Fast forward to Carl and Ellie’s wedding day. Following the sage advice of Beyoncé, Carl put a ring on it.
Carl and Ellie’s wedding kicks off a four-minute, dialogue-free montage that documents their life together.
They buy a fixer-upper and, still in their wedding gear, start sprucing it up. They have a hilltop picnic, picking out shapes in the clouds.
They get His and Hers jobs at the zoo: Ellie working with birds, Carl selling balloons. They read in side-by-side chairs. They outfit a nursery. Ellie finds out she can’t conceive, and Carl comforts her.
They start saving their loose change in a jug marked “Paradise Falls,” and Ellie reminds Carl of his heart-crossing promise to take her there. A series of unfortunate events, like a flat tire, Carl’s broken leg, and a tree crashing into their Technicolor house repeatedly force Carl and Ellie to dip into their Paradise Falls savings.
A montage-within-the-montage of Ellie helping Carl tie a series of neckties advances time further. Carl and Ellie are old and gray. They dance in the living room.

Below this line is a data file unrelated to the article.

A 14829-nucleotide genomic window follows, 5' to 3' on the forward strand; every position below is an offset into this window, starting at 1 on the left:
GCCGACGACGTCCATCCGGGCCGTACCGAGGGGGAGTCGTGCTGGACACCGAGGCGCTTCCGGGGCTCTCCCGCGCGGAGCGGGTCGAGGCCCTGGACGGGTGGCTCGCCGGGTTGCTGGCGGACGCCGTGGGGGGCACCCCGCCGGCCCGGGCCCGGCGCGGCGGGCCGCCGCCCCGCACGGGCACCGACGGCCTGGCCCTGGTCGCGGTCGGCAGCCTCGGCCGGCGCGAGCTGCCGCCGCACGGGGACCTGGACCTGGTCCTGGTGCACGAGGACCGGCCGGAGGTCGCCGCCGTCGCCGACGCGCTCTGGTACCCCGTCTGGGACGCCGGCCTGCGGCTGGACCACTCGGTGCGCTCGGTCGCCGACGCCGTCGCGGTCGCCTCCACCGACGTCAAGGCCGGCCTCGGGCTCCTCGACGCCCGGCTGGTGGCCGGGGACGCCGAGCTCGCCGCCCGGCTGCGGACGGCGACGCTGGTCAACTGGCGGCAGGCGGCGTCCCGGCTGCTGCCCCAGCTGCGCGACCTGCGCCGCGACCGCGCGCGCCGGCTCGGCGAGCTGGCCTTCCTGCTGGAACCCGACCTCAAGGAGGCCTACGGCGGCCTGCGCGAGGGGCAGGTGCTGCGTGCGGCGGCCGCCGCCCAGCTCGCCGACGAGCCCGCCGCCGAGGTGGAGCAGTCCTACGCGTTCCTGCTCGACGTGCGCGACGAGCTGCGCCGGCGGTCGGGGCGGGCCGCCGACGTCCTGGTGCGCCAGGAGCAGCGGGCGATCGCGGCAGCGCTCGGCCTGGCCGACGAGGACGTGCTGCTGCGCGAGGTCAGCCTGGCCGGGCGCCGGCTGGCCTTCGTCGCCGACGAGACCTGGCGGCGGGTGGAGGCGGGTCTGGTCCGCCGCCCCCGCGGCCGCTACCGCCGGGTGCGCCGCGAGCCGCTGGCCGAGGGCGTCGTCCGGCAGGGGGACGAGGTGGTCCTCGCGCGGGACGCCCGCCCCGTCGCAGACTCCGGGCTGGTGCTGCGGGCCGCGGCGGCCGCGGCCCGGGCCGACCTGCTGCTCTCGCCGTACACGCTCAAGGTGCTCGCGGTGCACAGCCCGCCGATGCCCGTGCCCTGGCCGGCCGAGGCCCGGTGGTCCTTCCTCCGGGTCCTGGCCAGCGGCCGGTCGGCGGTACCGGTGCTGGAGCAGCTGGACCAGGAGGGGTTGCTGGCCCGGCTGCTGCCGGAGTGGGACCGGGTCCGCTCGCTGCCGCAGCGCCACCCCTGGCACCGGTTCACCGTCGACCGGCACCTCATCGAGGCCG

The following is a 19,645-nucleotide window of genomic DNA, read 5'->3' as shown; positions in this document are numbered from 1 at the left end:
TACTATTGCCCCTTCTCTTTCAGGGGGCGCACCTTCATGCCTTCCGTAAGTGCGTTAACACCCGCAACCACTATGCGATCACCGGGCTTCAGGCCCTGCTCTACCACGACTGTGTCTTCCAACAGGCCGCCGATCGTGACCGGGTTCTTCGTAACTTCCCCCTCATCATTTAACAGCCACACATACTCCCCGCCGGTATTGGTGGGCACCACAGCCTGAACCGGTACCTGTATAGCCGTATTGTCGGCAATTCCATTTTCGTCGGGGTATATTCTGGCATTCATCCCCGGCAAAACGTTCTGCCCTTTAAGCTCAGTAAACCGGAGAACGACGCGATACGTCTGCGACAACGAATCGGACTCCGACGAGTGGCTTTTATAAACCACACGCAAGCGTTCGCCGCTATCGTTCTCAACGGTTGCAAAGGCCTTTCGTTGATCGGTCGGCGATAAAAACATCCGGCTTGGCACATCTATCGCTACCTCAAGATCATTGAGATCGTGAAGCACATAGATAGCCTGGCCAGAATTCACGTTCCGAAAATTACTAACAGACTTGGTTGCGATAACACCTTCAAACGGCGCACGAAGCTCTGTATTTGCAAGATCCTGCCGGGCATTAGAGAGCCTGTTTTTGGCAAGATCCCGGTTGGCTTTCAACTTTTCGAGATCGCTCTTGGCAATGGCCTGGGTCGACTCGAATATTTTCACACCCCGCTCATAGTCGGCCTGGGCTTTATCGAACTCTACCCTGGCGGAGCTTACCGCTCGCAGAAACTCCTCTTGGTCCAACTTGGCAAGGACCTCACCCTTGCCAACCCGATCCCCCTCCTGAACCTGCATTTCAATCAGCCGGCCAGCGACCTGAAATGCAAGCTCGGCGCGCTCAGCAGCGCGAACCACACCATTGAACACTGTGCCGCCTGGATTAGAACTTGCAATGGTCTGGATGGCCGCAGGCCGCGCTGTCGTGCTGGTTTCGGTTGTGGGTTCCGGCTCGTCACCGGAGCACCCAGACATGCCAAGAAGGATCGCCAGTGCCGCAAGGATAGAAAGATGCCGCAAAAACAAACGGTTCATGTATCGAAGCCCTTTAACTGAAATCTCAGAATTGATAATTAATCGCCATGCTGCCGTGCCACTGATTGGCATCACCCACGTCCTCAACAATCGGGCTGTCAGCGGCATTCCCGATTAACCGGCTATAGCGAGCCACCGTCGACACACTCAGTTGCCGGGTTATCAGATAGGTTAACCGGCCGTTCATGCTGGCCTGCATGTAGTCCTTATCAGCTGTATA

While tidying up the joint, Carl spots a framed photo of Ellie as a little girl in her explorer gear. He looks across the room at her, bent over and sweeping, and we cut to Carl at a travel agent, buying airline tickets in front of posters of South American countries.
He packs the tix into a picnic basket, and they head to their usual cloud-gazing hill. Ellie collapses on the way up.
The montage continues: Ellie’s reading her Adventure Book in a hospital bed. A blue balloon with a stick tied to it comes drifting through the open window. Callback! Carl enters, and Ellie passes her book to him, touching his face.
Then we cut to Carl sitting in a church, holding a blue balloon. Ellie’s passed away. Carl returns to their home, alone, at dusk.
We swear we’re not crying; we just have a piece of lint in our eye. Yeah, that’s it. Lint.